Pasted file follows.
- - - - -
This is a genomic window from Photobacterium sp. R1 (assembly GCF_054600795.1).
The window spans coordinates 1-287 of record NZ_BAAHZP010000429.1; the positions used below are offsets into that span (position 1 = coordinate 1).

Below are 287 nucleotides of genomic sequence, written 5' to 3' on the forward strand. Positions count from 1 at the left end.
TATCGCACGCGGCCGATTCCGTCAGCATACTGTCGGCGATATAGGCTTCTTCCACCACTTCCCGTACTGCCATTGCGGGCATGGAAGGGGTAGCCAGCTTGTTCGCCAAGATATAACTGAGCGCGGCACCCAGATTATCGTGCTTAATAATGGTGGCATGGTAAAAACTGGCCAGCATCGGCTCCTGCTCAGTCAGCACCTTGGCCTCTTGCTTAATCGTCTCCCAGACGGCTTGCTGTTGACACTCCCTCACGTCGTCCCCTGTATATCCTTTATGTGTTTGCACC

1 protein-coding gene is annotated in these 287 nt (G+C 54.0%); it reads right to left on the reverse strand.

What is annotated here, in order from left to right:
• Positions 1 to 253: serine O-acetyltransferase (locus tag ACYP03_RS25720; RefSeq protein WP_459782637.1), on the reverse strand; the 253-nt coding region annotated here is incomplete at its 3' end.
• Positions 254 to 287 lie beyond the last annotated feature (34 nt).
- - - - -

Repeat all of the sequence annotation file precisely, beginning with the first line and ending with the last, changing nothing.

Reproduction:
This is a genomic window from Photobacterium sp. R1 (assembly GCF_054600795.1).
The window spans coordinates 1-287 of record NZ_BAAHZP010000429.1; the positions used below are offsets into that span (position 1 = coordinate 1).

Below are 287 nucleotides of genomic sequence, written 5' to 3' on the forward strand. Positions count from 1 at the left end.
TATCGCACGCGGCCGATTCCGTCAGCATACTGTCGGCGATATAGGCTTCTTCCACCACTTCCCGTACTGCCATTGCGGGCATGGAAGGGGTAGCCAGCTTGTTCGCCAAGATATAACTGAGCGCGGCACCCAGATTATCGTGCTTAATAATGGTGGCATGGTAAAAACTGGCCAGCATCGGCTCCTGCTCAGTCAGCACCTTGGCCTCTTGCTTAATCGTCTCCCAGACGGCTTGCTGTTGACACTCCCTCACGTCGTCCCCTGTATATCCTTTATGTGTTTGCACC

1 protein-coding gene is annotated in these 287 nt (G+C 54.0%); it reads right to left on the reverse strand.

What is annotated here, in order from left to right:
• Positions 1 to 253: serine O-acetyltransferase (locus tag ACYP03_RS25720; RefSeq protein WP_459782637.1), on the reverse strand; the 253-nt coding region annotated here is incomplete at its 3' end.
• Positions 254 to 287 lie beyond the last annotated feature (34 nt).